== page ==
Warming Centers

  • "No one, no one should sleep outside.  We're better than that."  (Rob McCann, Executive Director, Catholic Charities, quoted in "Respite from Chilly Nights - Spokane shelters will be open overnight all winter," by Rachel Alexander and Kip Hill, The Spokesman-Review, November 2, 2016) 

  • Warming Centers 2017.  Regardless of the temperature, warming shelters will be open to provide emergency housing for those living on the streets.  Shelters pack in as many homeless people as they can, so they have a warm, safe place to sit or stand.
Individuals and Couples:
House of Charity
32 W. Pacific Ave.
Spokane, WA 
(509) 624-7821
Hours:  open 24 hours
(200 beds on the main floor, plus 109 beds for men upstairs)
Homeless Men and Women only.
Children are NOT allowed. 
Pets are welcome, as long as they do not disrupt others. 

Families:
Open Doors
(Family Promise of Spokane)

631 S. Richard Allen Court
Spokane, WA
(south Perry district)
Day Shelter ONLY for families with children up to age 18.  As of June 5, 2017 - They will offer 24/7 Emergency Shelter.  Prior to that date, they are only open 7:30 am - 7:30 pm.  Homeless families with children are taken to the Salvation Army to sleep from 7:30 pm to 7:30 am. 

Families:
Salvation Army Homeless Families Safe Center
204 E. Indiana Avenue

Spokane, WA
   99207
(509) 329-2755
Hours:  7:30 pm - 7:30 am
(wheelchair accessible) 
Serving homeless families with children ONLY (not couples or single adults)
Maximum capacity:  30 individuals, including the children
During the day, these families go to Family Promise Day Center. 
Single children (teens) may go to Crosswalk. 

The City of Spokane provides funding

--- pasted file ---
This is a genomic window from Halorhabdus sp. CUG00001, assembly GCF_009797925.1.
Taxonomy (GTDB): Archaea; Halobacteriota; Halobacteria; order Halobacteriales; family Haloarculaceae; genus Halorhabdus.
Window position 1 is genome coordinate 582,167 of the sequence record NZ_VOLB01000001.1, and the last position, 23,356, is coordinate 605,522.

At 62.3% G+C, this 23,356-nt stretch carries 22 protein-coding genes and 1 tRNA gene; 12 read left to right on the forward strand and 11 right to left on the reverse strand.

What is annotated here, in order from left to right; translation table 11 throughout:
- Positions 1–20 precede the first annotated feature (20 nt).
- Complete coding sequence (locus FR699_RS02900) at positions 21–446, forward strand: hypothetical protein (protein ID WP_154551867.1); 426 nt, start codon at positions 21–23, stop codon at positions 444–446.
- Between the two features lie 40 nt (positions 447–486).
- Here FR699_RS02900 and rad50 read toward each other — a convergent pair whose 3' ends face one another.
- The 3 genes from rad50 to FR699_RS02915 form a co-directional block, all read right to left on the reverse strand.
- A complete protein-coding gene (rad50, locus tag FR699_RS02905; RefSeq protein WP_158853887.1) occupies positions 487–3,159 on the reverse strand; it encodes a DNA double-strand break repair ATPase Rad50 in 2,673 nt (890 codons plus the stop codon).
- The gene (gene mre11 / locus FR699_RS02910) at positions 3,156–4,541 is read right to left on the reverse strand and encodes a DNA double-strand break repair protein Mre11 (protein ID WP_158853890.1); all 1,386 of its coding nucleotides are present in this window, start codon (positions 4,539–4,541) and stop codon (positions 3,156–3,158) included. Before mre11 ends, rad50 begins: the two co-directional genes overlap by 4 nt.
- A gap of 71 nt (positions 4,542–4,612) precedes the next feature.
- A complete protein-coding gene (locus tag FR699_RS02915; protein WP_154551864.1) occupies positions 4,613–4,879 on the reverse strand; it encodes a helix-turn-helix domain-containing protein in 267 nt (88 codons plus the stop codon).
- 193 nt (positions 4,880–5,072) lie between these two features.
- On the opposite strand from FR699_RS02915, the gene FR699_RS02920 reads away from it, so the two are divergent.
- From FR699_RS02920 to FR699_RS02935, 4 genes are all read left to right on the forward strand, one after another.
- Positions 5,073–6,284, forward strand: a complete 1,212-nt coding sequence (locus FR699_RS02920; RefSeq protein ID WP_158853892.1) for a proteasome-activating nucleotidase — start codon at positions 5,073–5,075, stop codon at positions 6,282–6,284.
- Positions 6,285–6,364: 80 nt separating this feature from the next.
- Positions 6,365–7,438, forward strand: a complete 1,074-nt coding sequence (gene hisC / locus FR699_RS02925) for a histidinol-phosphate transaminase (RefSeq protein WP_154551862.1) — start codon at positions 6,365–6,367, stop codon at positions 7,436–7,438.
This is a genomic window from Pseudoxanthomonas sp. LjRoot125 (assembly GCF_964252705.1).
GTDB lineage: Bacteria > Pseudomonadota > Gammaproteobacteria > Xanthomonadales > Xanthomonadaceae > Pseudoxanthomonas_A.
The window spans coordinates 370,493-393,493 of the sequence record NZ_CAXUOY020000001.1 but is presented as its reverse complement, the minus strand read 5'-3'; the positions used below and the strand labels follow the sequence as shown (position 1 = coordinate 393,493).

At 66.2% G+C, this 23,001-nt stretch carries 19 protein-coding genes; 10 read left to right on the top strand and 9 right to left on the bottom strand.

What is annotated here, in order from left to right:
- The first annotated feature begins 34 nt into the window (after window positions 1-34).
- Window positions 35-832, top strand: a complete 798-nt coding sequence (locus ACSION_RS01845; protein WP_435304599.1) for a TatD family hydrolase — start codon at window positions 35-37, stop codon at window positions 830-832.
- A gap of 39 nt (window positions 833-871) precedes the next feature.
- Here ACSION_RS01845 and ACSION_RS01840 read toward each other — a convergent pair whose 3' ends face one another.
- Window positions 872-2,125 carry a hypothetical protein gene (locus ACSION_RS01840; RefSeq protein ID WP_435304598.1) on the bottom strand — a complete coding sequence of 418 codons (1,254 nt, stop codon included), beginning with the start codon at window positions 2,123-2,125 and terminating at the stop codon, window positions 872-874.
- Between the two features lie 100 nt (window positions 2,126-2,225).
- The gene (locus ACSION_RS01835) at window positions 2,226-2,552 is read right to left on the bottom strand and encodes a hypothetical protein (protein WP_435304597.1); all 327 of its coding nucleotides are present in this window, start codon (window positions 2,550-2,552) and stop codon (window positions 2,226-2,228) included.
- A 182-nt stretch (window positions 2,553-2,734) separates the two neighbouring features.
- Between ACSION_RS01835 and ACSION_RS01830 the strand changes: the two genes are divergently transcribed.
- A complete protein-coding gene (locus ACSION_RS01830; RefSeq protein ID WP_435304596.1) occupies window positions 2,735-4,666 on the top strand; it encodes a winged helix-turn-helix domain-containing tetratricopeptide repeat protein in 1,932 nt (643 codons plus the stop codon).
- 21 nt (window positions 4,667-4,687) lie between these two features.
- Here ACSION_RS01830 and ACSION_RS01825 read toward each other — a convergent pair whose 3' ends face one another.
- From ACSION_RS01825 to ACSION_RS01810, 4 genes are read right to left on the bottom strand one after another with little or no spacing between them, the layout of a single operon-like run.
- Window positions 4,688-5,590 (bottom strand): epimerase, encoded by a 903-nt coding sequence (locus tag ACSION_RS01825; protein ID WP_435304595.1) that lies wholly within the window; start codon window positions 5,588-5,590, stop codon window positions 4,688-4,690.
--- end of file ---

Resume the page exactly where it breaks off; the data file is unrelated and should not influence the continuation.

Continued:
for Spokane's Warming Center. For more information, contact Community Housing and Human Services:  http://www.spokanechhs.org/
  • Couch Surfing.  Many of the homeless do not utilize our shelters.  Instead, they are staying with friends—“couch surfing” or trying to survive on the streets or in tent camps.

  • Risk of Hypothermia.  Cold environments can lead to hypothermia, depending on a person's age, body mass, body fat, overall health, and length of time exposed to cold temperatures.  A frail, older adult, infants and babies sleeping in the cold are at risk for developing mild hypothermia.  

  • The homeless need to be off the street to be protected.  There are no walls or door locks on a cardboard box.  Shelters, beds and affordable housing help curtail violent attacks against the homeless.  That being said, some shelters can also be violent and tough places.  When people choose to go outside, it’s a very difficult choice to make.

  • In 2015, Spokane provided one Warming Center from November 2015 through the end of February 2016.  That center took in nearly 1,000 unduplicated individuals, and a record night brought in 168 people. 

What You Can Do
  • Volunteer for a warming center shift.  Those who volunteer in homeless shelters soon learn that many of the homeless are vets who fought in Desert Storm, Iraq, Vietnam, and Afghanistan.  If more people paused and got to know homeless people, they would be amazed at some of the stories they would find.  (NOTE:  Volunteers can sign up on the Family Promise website at http://www.familypromiseofspokane.org/)

  • Donate to Family Promise's Open Door Emergency Shelter for families:  Cleaning supplies, paper towels, TP, baby wipes, gas cards, bus passes.  NO clothes please.  Drop items off at 631 S. Richard Allen Court.  (Please ring the doorbell "for Guests" on the west side of the building.)

Local Organizations